An Autoethnography of a Life in Sign Language
This book weaves intensely personal and evocative stories into a layered autoethnographic text about the author’s experience of childhood deafness, sign language and education. Interwoven with the performative narrative are powerful stories of stigma, trauma, friendships, relationships, love, isolation and displacement. Using interpretative and reflective analysis, the author explores the storied experience of self and belonging in family and school contexts, providing both personal and theoretical perspectives on language and culture. He traces the pathways he has taken in pursuit of a true sense of belonging in society, community and place.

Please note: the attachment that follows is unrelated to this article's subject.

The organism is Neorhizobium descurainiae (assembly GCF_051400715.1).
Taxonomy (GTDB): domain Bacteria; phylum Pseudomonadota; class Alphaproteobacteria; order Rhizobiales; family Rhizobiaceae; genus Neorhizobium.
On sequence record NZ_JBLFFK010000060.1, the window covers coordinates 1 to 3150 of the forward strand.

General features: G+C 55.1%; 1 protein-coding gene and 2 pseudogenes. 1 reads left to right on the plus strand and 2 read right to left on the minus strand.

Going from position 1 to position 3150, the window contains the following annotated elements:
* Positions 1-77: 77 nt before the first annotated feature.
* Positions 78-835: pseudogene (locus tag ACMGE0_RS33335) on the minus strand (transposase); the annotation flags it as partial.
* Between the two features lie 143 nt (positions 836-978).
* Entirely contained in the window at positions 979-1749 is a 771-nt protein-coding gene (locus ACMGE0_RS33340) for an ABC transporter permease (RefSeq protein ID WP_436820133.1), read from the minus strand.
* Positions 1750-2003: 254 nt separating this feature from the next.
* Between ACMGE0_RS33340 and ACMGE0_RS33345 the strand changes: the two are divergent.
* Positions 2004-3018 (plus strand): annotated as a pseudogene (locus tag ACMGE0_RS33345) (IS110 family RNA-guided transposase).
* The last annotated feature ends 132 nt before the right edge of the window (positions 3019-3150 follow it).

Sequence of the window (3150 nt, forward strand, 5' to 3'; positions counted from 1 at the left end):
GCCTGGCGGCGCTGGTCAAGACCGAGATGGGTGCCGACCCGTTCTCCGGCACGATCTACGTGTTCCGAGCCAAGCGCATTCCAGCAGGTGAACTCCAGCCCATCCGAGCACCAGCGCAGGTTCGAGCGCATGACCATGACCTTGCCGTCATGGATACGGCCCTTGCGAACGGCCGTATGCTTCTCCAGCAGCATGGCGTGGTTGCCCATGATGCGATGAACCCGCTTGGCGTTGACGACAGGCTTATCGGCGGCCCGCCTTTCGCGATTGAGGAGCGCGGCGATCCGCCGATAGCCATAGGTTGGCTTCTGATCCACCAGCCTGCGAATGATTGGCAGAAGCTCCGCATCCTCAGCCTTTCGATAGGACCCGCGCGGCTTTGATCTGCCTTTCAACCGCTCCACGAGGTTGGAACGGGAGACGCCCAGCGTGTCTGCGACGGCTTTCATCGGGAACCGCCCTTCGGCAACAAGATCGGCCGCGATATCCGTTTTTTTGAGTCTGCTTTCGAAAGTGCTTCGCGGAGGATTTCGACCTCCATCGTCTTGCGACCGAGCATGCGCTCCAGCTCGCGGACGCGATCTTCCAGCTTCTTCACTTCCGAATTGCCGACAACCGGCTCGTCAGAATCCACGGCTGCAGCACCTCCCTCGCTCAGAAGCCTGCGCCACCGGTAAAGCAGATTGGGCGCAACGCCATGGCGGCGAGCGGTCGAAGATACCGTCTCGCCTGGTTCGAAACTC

This is an important contribution to the study of sign language, deaf education, disability and deaf health and well-being. It will be of interest to professionals and practitioners working with deaf children and parents and to students and researchers within social policy, social medicine, psychology, sociology, early childhood studies and special education.
Chapter 1: Narratives of Loss and Trauma
Chapter 1 Narratives of Loss and Trauma Spirits of the past have haunted me Until I wrote their names. Then they took flight — Averil Stedeford (cited from the poem “The Healing Pen” in Bolton 1999, p. 15) Childhood Interrupted According to Walter...
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